We were informed by his nurse that after an X-ray this morning his NG tube wasn’t well placed. Rather than just adjusting it, they had to remove it completely and plan to reinsert it here in a little bit. We’re REALLY unhappy about this! We’re hoping there is something they can give him to calm him down/sedate him a bit before doing the reinsertion.
Here are the things we need: prayers for this obstruction to go away on its own without the need for surgery, wisdom and patience for the doctors and medical staff here (our confidence in them is important, and it’s badly damaged from previous experience), clarity for us to know when to get more answers and take more time before making any decisions and when to know that the guidance we’re getting is accurate, and ultimately that we can still do the surgery as planned in Houston in a couple of weeks.
After a nice hiatus from planning over the holidays, we are in full preparation mode for a family deployment of sorts. Francis originally was scheduled for surgery in Houston on February 15, which meant we would likely need to be in Houston by February 13. Just last week, the physician’s assistant for Dr. Keith Fournier, Francis’s surgeon, called to ask if we could move the procedure up to earlier that week.
So, the procedure is now scheduled for February 13. Did we get upset/stressed/worried? Goodness, no! (Thank you, Pete the Cat. If you’re not familiar, listen here. A great lesson about going with the flow.) I’m doing my best to try not to get too stressed out about any of this – not easy. Realistically I’m a miserable failure, but I’m not giving up yet!
We plan to leave Tallahassee on February 9 or 10 and drive part of the way to Houston before finishing up the drive in time to be there for Francis to have blood work done at some point on the 11th.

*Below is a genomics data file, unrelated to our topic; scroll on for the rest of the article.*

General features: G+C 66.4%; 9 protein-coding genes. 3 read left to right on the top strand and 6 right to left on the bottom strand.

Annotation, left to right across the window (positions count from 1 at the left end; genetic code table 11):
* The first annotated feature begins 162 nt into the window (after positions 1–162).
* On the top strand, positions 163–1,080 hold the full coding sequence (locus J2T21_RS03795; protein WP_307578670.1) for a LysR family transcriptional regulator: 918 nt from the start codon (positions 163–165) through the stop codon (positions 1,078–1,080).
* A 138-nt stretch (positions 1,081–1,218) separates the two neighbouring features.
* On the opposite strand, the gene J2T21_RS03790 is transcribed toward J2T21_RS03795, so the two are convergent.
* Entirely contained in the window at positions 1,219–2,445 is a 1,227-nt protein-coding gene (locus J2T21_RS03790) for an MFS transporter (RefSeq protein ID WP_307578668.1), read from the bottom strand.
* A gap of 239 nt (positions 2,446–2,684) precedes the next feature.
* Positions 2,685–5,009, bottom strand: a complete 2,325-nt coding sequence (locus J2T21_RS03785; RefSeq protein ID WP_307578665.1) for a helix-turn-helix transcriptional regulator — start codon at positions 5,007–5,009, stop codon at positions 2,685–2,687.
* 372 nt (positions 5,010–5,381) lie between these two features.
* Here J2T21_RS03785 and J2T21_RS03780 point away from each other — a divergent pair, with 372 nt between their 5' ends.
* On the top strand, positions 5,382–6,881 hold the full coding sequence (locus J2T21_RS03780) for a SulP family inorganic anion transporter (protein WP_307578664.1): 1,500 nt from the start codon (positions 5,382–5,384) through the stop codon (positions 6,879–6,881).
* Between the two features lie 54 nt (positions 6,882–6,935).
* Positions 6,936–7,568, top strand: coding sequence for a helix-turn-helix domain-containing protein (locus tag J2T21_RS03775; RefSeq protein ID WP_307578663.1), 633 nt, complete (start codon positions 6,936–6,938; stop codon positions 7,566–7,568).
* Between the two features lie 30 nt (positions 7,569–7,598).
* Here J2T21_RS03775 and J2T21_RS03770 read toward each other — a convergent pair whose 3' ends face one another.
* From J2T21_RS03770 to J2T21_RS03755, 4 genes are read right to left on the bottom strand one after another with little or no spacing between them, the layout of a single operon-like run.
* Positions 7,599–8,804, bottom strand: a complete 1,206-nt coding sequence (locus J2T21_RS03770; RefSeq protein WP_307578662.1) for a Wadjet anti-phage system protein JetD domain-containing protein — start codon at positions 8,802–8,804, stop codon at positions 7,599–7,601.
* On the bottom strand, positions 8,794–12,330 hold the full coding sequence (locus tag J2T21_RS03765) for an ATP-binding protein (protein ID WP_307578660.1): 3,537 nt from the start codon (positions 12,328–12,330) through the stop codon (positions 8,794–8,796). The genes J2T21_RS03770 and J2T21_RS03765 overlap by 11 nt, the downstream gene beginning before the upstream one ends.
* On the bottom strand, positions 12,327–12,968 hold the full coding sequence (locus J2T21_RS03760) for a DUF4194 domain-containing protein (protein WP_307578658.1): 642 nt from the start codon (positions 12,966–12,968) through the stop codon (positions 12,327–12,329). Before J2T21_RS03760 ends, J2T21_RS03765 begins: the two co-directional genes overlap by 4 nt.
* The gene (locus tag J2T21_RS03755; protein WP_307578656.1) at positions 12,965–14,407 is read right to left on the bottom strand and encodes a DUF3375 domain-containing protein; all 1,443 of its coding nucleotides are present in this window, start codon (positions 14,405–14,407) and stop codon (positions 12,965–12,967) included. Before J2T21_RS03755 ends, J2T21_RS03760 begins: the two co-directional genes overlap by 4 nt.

I’ll go through the big logistical items about which we’re most frequently asked.
HOUSING: We’ve entered into a short-term lease in an apartment building near the Houston Medical Center that caters to medical stays. They have a three-bedroom, furnished unit that will be “home” for Couper, Riley, and me when Francis is at the hospital and all of us just before the surgery and the week or so following discharge from the hospital before we’re cleared to journey back home.
CHILDCARE: Thanks to the continued support of both of our families and friends, we’re covered here once again. My mom will be flying to Houston to stay as long as we need her, although we’re all hoping it’s shorter than we’re planning. If she needs to get back to work after several weeks with us, we have many more family members and several friends who have also offered to help us with Couper and Riley.
CATS: I’ve mentioned before how great our babysitter is. ‘elissa, in Couper speak (Melissa), has become a very important part of our family. She’s smart, warm, kind, energetic, loving, and a wonderful young woman who we’re sure makes her parents very proud. She has agreed to stay at our house while we’re gone and take care of our two cats. We’re thrilled to have someone we trust taking care of them and also keeping the house “lived in” while we aren’t here.
MAIL: Having moved twice in a nine month period, we’ve discovered that mail forwarding isn’t a perfect system. I still wonder how much mail didn’t get to us and marvel at how much mail we have gotten for the previous tenant of our apartment and now owner of our home. That said, we’ve decided to have Melissa fill a FedEx box with our mail and send it to us periodically. I trust Melissa and FedEx more than the U.S. Postal Service who lost $15.9 billion during the last fiscal year, but I digress.
While February seems to be quickly approaching in terms of preparing a family of four to move for approximately two months and every day I wish we had a bit more time to prepare, when it comes to getting rid of Francis’s cancer it feels like an eternity. So, we need plans to continue to fall into place quickly and Francis’s cancer to pause its progress or disappear on its own between now and February 13.
I think that about covers where we are right now. We continue to be excited, hopeful, anxious, and terrified about what lies ahead. We thank you for your continued support, concern, and prayers.